Assessment at the Instructional Core
“I gave it a strong 2.”
“So did I.”
“I gave it a 3. The student clearly drew from both passages and the video in supporting her analysis.”
And so began another spirited discussion of a student’s response to one of the extended, open-ended tasks on the recent spring test. More than 330 tasks were scored over five days by 78 teachers from five states and education systems, all of whom were gathered in Austin, Texas, to review New Meridian test content to be used in their state summative test designs.
I had the privilege of sitting in and observing several scoring rooms across grade levels in both math and English language arts. What I saw reminded me of why high-quality assessment is so critical to deepening students’ engagement with high-quality, challenging academic tasks.
In one of the seventh-grade math scoring rooms, teachers evaluated the accuracy and complexity of students’ reasoning in solving a problem that required them to model a real-world situation. Not only do students have to solve the problem, they have to explain their solution strategy, often using multiple versions of how the situation could be represented. The teachers discussed each student response, evaluating the depth of understanding and clarity of the explanation.
In a ninth-grade English language arts scoring room, teachers discussed their own personal experience teaching tone in their classrooms—and how difficult it is for students to grasp this nuanced concept. The teachers’ personal experience trying to teach the concept informed how they interpreted the scoring rubric and thus how they scored the student responses.
I was struck by the deep intellectual engagement, the regular reference to their own classroom experience, the familiarity with the standards, and the deep understanding of students’ development at each grade level that informed their scoring. What I witnessed was a quintessential professional event: teachers as professionals drawing on their experience and expertise to turn an otherwise lifeless test into a living, human, thoughtful evaluation of students’ readiness to meet the challenge of the tasks before them.
Reflecting on this work, I thought of Richard Elmore’s model of the instructional core, in which student learning happens where skilled teachers foster deep student engagement with challenging academic tasks. The quality of academic tasks, the knowledge and skill of teachers, and the level of student engagement define a school’s instructional core.
Students learn when they and their teachers engage together in thoughtful exploration around the challenges of meaningful academic tasks.
The instructional core was at the heart of the scoring sessions I observed: While the students were not personally present in the scoring rooms, their work was, and these teachers were engaged deeply in evaluating both the academic task in light of their own classroom experience and the level of student engagement with the task as reflected in their responses.
Participating in that day reminded me that it is the teachers across this country who every day seek to foster deeper student engagement with meaningful tasks that will advance student learning. And that is why teachers are such a critical part of our test design and development process. They help us ensure we are challenging students appropriately in ways that reflect what is being taught in the classroom and to a level that will prepare this generation to meet the challenges of this century.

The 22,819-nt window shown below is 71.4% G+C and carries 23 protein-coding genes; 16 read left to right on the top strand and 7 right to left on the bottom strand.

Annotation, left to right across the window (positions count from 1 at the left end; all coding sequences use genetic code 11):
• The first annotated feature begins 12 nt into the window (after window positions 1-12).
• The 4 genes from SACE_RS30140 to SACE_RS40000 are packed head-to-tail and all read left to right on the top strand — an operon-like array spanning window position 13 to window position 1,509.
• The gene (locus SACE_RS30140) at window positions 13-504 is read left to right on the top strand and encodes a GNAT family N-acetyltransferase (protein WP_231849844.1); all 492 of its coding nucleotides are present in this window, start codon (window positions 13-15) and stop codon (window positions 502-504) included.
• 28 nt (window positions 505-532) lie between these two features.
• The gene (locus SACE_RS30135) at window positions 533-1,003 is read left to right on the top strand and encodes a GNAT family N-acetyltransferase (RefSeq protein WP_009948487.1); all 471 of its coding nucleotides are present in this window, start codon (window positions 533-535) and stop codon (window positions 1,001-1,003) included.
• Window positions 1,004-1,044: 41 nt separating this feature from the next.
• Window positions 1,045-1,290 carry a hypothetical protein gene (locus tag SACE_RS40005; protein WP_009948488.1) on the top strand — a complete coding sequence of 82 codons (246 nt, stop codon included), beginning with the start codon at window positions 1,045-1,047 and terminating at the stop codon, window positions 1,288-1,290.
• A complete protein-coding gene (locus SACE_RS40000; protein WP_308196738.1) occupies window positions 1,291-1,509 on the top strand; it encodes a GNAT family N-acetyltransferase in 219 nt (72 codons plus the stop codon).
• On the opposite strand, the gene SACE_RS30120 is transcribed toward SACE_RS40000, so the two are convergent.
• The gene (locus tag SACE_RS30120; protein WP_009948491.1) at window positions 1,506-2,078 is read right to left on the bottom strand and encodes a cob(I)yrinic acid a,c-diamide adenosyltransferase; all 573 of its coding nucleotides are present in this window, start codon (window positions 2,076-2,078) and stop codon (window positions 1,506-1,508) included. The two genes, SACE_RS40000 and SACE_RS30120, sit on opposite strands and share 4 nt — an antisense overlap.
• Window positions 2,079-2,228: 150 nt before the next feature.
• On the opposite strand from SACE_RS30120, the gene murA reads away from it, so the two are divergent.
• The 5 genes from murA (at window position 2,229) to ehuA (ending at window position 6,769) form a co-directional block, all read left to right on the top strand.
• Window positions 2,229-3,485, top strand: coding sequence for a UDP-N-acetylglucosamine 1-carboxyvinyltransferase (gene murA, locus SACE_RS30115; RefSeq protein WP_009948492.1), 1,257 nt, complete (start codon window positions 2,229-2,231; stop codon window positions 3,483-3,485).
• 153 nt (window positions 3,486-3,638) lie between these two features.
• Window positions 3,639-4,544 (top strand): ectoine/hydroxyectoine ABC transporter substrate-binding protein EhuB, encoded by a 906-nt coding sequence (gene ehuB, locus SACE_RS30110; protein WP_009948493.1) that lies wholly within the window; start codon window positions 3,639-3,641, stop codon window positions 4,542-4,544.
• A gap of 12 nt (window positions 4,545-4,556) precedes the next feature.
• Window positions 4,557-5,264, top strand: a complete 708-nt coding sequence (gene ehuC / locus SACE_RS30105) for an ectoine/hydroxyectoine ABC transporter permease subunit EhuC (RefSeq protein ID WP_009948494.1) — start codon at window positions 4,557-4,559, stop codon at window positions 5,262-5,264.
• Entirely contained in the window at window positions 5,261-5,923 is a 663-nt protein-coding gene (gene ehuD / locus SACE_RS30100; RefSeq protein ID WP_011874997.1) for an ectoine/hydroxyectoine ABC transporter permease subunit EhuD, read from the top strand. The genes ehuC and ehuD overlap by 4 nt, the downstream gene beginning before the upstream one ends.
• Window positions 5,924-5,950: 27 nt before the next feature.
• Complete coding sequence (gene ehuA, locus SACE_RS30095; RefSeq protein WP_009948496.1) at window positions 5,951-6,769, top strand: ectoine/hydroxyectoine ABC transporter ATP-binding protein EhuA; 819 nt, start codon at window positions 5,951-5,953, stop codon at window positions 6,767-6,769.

Chief Executive Officer
Examining how states are rethinking education, assessments and accountability to improve student outcomes
Propel America Connects Students with Opportunity—Right in Their Own Communities
Roughly 20 million Americans were enrolled in two- and four-year colleges across the United States last year, a figure that sounds impressive until you realize that only about 57 percent of U.S. students actually graduate. More than a third never receive a credential of any kind—and the impact is profound.
Students who drop out of college are more likely to default on student loans, make less money throughout their lifetimes and more likely to find themselves in poverty, studies show. It was a cycle Paymon Rouhanifard could recognize.
“I can see the faces of my old students,” he said. “They did everything we asked them to do. But I believe the system failed so many of them.”
Rouhanifard, the former superintendent at Camden City School District in New Jersey, and John White, the current Louisiana State Superintendent of Education, decided to do something about it. The two veteran educators, who met each other years ago while working in the New York City schools, launched Propel America earlier this year.
Propel America has an ambitious goal: to bring high schools, local employers, and educational facilities like training centers and colleges into alignment in order to provide students with education and an upwardly mobile first job, right in their own communities.
“We came to understand that setting students up for success meant thinking beyond graduation rates,” Rouhanifard and White wrote in a letter announcing the organization in May. “Every year, we saw students graduate with immense potential—and every year, too many of those students floundered. They had completed high school successfully, but were left without a viable, affordable pathway to a strong first job. They had been presented with a false choice: forgo income and accrue significant debt while pursuing a traditional 2- or 4-year degree; or forgo education for low-wage work without upward mobility.”